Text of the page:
Dump it in, and flip the switch. 5 minutes later, there's well blended fuel. Any long periods of sitting, or wide temp swings, and another 5 minutes on the mixer and I could drive away confidently.
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Postby David » Mon Mar 10, 2008 4:57 pm

Welder,

I was not saying you were inventing problems, I clearly stated it was a trait of the veg oil community at large and I stand by that statement 100%.
I have certainly been scared by reading of the gloom and doom that is spread like gospel amongst the pages of veg oil forums. When you read something 20 times, how can it not play on the back of your mind even if you suspect it may not be right? Even now I read gloom and doom and it gives me a moment of anxiousness untill I realise I have been doing exactly what they are saying not to, and have have been for much longer than the cautionary tale insists my engine would be long gone to the great highway in the sky.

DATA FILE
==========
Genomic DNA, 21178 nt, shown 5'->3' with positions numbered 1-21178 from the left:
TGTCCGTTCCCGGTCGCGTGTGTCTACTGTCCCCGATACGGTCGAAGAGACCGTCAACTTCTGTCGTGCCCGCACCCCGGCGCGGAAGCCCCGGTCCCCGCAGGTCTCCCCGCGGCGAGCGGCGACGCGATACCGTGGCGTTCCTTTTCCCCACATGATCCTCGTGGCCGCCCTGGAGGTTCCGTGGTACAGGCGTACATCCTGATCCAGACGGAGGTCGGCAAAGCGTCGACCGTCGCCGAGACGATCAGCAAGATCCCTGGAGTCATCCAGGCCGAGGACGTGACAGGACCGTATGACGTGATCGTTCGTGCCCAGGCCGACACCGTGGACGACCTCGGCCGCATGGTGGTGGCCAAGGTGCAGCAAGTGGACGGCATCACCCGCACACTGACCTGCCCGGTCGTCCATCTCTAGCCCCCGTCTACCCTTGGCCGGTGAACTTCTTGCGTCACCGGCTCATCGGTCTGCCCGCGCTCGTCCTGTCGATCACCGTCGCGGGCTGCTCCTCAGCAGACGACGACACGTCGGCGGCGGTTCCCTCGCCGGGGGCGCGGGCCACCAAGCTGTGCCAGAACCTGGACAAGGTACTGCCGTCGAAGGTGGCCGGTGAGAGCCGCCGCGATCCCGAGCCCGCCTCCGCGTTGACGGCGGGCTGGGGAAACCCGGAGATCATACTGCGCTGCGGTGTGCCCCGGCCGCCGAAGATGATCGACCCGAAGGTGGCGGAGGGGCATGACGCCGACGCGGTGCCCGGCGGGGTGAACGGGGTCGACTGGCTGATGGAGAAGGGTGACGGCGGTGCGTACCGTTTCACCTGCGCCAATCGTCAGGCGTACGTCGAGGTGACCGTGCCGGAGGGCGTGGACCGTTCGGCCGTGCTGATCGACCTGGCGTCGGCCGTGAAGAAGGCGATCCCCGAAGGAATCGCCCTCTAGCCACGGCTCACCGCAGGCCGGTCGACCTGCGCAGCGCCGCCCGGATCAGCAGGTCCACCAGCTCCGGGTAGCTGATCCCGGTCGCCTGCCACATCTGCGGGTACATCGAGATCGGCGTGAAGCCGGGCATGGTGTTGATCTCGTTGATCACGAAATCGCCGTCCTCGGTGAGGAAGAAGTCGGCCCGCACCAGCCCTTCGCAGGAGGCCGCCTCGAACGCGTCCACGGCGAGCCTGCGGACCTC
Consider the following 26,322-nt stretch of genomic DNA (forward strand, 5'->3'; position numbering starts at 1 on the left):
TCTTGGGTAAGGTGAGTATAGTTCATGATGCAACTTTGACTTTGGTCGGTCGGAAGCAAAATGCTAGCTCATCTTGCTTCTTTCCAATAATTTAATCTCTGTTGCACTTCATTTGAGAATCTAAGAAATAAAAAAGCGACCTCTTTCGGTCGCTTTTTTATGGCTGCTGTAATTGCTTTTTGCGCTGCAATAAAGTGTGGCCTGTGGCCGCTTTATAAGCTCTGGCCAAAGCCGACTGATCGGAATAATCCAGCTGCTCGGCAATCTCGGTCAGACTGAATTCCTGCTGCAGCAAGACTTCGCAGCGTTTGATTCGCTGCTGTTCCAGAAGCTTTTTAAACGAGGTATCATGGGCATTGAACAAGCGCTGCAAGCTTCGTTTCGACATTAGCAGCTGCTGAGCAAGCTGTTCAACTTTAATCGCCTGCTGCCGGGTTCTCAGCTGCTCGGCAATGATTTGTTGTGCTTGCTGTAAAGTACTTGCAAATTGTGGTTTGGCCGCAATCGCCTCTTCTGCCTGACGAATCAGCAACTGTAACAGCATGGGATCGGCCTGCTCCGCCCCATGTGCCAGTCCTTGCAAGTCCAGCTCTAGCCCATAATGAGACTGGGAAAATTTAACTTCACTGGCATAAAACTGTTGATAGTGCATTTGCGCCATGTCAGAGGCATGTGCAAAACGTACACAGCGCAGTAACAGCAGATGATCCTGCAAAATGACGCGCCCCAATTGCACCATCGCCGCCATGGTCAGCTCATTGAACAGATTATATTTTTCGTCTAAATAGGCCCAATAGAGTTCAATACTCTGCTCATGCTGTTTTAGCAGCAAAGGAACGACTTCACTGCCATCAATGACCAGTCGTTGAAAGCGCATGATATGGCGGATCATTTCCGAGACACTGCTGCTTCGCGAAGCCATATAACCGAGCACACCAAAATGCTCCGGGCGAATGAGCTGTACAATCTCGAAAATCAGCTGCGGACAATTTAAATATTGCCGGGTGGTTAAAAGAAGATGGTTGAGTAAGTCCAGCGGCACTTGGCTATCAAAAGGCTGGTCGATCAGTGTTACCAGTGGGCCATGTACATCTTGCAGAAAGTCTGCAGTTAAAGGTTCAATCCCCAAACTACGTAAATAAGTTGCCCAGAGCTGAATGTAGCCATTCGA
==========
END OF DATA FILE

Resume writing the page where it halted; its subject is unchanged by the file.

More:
Like you, I don't assume things or take the word of others automatically when what they are saying doesn't seem as cut and dried as suggested or appears to have room to work differently under different circumstances.

This is why I often go right ahead and test for myself what is not supposed to work. The thing is, so far I can't remember testing one thing that proved the given theories right. Most of the "rules" come from a time when veg was in its infancy and have never been updated with the learning that has taken place since or under totally different conditions to what I operate my vehicle under. I run Veg through the stock standard fuel lines on my car, I run fat in winter ( through those same lines) in an unheated system (other than the HE under the Bonnet,) I have run different blend percentages which I read just yesterday people telling others won't work and will in fact kill their engine, Which are all things which if I believed everything I read, I cannot do amongst a whole bunch of other No-no's.

I understand not everyone may be able to do what I do in their climate and with their vehicle. The thing is, why can't the people preaching these " rules" have the same understanding of other peoples circumstances and realise what they are ften scare mongering people with is not a hard and fast recipe for mechanical death for everyone?